OF A SOCIAL RELATIONSHIP ? IS THIS TRUE OF ALL WORKS OF ART Essay, Research Paper PATRONAGE ? 15th century artists commissioned by the elites to paint chapels etc (e.g. St. Peter?s chapel) ?



15th century artists

commissioned by the elites to paint chapels etc (e.g. St. Peter?s chapel) ?

usually given specific subject, although given free reign occasionally.? Some paid per figure on the canvas. ?

Implication: art influenced by

patron?s desire, needs, wealth, status as well as the artist?s talents and

creativity ?

Thus ? see the art work as a deposit

of the social relationship between artist and patron. GOVERNMENT


This form of patronage not necessarily

financially based relationship.? In

Russia, Germany, lesser extent Italy, during WW2 artists heavily commissioned,

but independent artists whose work digressed from regime needs / desires /

ideology were imprisoned, exiled or killed ?

More explicit way of patronage ? Nazis

created a dual exhibition of art work ? one full of degenerate art ? associated

with Jews, homosexuals etc. Images of Jews and infiltrated by real pictures of

deformity ? other gallery ? imperial, Nazi ideal art.? Blatant yet extremely powerful for the public and especially the

artists. ?

In Italy an art competition was won by

the inspiringly titled ?Listening to a speech by Il Duce on the Radio? (not

included on handout) ?

Cultural revolutions ? way of

cleansing enemies at home ? again highlights power of art ?

Example: sculptor George Kolbe ? 1930

picture: mobility, dynamism to balance to pose and stability ? reflecting Nazi

preoccupation pure human form.? Intended

as a juxtaposition against degenerate art ? art of Jews, the weak.? The art hated by the working class and

conservative bourgeoisie. ?

Above sculptures do not reflect a

social relationship; rather change in style reflects the social relationship

between artist and patron (government).?

The relationship is one of subservience and rule over creativity. ?

Nazis use degenerate art to channel

aggression from troubles of real situation (great depression, economic

dislocation) toward individuals and groups perceived as agents of political and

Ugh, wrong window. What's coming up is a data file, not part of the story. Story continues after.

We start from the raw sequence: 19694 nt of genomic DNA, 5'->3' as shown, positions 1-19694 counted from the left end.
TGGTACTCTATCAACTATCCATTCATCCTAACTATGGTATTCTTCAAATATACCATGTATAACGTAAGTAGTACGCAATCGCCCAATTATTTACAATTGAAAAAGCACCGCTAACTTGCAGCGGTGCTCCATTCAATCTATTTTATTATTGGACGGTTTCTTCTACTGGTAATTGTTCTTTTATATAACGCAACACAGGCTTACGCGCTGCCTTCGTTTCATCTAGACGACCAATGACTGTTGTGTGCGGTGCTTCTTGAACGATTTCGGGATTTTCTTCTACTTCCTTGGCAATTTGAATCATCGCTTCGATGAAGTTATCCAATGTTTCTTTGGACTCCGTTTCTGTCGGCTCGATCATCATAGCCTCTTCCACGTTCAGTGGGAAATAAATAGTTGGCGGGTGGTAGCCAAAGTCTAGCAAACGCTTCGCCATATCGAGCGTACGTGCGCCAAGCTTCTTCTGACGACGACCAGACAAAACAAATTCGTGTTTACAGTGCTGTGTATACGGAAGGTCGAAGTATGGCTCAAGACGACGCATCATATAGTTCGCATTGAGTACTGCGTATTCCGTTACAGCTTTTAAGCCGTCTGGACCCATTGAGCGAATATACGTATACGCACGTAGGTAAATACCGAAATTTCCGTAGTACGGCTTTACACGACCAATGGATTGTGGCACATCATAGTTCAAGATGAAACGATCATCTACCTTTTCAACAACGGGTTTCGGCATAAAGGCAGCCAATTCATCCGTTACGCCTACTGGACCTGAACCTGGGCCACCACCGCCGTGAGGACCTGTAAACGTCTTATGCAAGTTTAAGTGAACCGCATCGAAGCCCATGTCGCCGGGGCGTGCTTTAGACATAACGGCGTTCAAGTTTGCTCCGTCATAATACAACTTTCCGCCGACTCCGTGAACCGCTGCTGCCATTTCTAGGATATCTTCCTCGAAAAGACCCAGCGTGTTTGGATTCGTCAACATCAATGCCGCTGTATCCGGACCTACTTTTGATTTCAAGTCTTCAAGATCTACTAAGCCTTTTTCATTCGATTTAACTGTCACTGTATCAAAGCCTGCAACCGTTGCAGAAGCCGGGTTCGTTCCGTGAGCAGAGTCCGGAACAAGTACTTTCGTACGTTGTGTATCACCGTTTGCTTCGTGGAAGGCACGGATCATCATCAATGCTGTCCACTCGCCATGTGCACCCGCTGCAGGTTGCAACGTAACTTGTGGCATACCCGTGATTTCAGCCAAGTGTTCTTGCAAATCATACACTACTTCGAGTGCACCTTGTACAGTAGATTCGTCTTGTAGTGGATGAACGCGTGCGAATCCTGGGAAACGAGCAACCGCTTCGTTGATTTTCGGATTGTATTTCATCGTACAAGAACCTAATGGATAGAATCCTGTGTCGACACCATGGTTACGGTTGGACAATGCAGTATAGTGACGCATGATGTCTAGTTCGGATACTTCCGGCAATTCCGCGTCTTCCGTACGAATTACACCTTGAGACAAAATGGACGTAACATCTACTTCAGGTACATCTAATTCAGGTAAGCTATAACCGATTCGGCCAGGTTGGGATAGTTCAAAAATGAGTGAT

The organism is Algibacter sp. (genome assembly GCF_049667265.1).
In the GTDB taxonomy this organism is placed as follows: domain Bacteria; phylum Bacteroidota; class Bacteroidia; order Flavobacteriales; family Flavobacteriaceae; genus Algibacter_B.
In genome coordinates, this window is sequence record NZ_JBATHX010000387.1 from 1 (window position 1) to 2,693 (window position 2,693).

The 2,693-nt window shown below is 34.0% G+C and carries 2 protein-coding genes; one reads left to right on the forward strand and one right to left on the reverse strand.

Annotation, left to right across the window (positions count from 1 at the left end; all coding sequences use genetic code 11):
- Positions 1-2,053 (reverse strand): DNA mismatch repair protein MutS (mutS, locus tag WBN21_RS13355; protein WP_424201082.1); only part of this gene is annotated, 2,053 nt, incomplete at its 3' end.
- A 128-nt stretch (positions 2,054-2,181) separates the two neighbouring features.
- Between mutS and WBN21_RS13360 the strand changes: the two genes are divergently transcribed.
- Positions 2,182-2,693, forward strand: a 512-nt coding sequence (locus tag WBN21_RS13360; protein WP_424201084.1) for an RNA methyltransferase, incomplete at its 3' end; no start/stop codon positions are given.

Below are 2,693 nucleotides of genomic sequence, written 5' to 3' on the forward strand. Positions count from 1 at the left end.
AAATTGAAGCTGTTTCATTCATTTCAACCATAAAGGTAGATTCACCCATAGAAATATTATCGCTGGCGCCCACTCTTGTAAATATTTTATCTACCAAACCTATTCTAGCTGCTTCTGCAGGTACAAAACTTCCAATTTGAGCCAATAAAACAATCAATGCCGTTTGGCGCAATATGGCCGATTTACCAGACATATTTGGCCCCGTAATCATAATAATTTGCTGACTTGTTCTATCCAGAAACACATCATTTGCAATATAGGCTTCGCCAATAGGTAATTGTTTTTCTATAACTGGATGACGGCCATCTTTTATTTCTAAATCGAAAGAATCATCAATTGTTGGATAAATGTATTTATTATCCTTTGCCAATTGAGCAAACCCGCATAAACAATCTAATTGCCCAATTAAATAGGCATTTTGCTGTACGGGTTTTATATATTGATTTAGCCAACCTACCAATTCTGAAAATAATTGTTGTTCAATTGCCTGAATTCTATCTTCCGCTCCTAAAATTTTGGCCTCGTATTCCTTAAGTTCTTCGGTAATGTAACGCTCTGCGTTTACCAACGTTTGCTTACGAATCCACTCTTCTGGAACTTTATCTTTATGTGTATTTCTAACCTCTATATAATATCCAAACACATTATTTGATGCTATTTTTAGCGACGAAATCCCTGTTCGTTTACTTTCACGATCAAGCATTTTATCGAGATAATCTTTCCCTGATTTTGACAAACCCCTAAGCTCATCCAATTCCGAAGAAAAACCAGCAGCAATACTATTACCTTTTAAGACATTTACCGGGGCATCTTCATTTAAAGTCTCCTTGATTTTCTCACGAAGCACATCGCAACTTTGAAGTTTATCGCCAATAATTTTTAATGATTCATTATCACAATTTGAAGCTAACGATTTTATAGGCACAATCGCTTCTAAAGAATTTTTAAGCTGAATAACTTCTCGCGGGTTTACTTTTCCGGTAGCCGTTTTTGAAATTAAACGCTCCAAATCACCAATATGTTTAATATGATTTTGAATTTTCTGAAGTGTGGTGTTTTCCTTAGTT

social evils ? enemy not art itself but human being that it seemed to

embody.? Aesthetic backing to

unequivocally value based judgments. ?

We see art as influencing social

relationships ? more explicit form is Stalin?s portraits.? Both portraits show Stalin with Lenin in the

background.? Early on in career Stalin

trying to be seen as the inheritor of Lenin?s legacy. ?

Socialist realism ? continual

bombardment of images of workers, normal people ? clearly ideological and based

on desired social relationships ? deposits and reflection of social

relationships. AUTONOMOUS ART ?


Rousseau: ?The sciences, letters and

arts ? wind garlands of flowers around the iron chains that bind (the people)

and stifle in them the feeling of that original liberty for which they seemed

to have been born – makes them love their slavery and turn them into what are

called civilized people? ?

Rousseau ? art under despotism

reflected and reinforced immoral power of the state ?

Implies need for autonomous art ? link

to Willi Baumeister ?art has progressed along the path from dependence to

independence, from the commission which is given to personal

responsibility.? The free autonomous

artist receives his commission from himself? ?

So, does autonomous art show a social

relationship?? Not a traditional concept

of patronage, what about the market, and can it be said that a painting without

enforced patronage highlights a lack of Nazi or Soviet type social

relationship? CONCLUSIONS ?

Patronage: enforced, financial,

government based ? social relationship pressurizing artist into his works ?

does not lessen value of the art, but must be seen from different perspective ?

Reinforcement of power of the image ?

Autonomous art free of a deposit of a

social relationship ? but is this possible?